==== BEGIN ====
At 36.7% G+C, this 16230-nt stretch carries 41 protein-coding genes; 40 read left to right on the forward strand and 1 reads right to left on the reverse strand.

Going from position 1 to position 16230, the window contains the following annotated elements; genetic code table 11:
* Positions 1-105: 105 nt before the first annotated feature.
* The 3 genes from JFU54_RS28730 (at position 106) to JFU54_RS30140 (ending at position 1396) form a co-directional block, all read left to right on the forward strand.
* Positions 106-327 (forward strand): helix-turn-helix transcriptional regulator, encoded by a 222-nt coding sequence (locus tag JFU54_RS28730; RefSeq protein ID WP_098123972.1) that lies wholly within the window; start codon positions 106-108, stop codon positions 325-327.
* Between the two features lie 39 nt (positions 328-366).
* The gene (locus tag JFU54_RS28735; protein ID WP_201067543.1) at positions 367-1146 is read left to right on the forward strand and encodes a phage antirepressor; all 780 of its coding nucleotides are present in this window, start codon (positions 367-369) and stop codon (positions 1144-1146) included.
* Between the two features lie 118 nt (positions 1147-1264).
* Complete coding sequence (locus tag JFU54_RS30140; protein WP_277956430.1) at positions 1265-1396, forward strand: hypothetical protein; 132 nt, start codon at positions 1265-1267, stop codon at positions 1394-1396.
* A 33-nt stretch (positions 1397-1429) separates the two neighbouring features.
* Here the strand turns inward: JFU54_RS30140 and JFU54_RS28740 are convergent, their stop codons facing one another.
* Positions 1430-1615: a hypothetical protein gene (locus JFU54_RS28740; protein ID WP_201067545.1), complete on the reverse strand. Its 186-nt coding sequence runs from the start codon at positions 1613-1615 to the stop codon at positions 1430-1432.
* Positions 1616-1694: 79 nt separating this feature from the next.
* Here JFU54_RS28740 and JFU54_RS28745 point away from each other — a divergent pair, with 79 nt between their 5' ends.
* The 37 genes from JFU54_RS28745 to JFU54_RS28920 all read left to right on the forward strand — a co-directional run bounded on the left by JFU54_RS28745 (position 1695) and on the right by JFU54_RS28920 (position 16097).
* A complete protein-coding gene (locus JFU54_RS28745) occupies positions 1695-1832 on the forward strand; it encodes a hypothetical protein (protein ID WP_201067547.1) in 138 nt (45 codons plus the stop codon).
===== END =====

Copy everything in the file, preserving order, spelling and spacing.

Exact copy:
At 36.7% G+C, this 16230-nt stretch carries 41 protein-coding genes; 40 read left to right on the forward strand and 1 reads right to left on the reverse strand.

Going from position 1 to position 16230, the window contains the following annotated elements; genetic code table 11:
* Positions 1-105: 105 nt before the first annotated feature.
* The 3 genes from JFU54_RS28730 (at position 106) to JFU54_RS30140 (ending at position 1396) form a co-directional block, all read left to right on the forward strand.
* Positions 106-327 (forward strand): helix-turn-helix transcriptional regulator, encoded by a 222-nt coding sequence (locus tag JFU54_RS28730; RefSeq protein ID WP_098123972.1) that lies wholly within the window; start codon positions 106-108, stop codon positions 325-327.
* Between the two features lie 39 nt (positions 328-366).
* The gene (locus tag JFU54_RS28735; protein ID WP_201067543.1) at positions 367-1146 is read left to right on the forward strand and encodes a phage antirepressor; all 780 of its coding nucleotides are present in this window, start codon (positions 367-369) and stop codon (positions 1144-1146) included.
* Between the two features lie 118 nt (positions 1147-1264).
* Complete coding sequence (locus tag JFU54_RS30140; protein WP_277956430.1) at positions 1265-1396, forward strand: hypothetical protein; 132 nt, start codon at positions 1265-1267, stop codon at positions 1394-1396.
* A 33-nt stretch (positions 1397-1429) separates the two neighbouring features.
* Here the strand turns inward: JFU54_RS30140 and JFU54_RS28740 are convergent, their stop codons facing one another.
* Positions 1430-1615: a hypothetical protein gene (locus JFU54_RS28740; protein ID WP_201067545.1), complete on the reverse strand. Its 186-nt coding sequence runs from the start codon at positions 1613-1615 to the stop codon at positions 1430-1432.
* Positions 1616-1694: 79 nt separating this feature from the next.
* Here JFU54_RS28740 and JFU54_RS28745 point away from each other — a divergent pair, with 79 nt between their 5' ends.
* The 37 genes from JFU54_RS28745 to JFU54_RS28920 all read left to right on the forward strand — a co-directional run bounded on the left by JFU54_RS28745 (position 1695) and on the right by JFU54_RS28920 (position 16097).
* A complete protein-coding gene (locus JFU54_RS28745) occupies positions 1695-1832 on the forward strand; it encodes a hypothetical protein (protein ID WP_201067547.1) in 138 nt (45 codons plus the stop codon).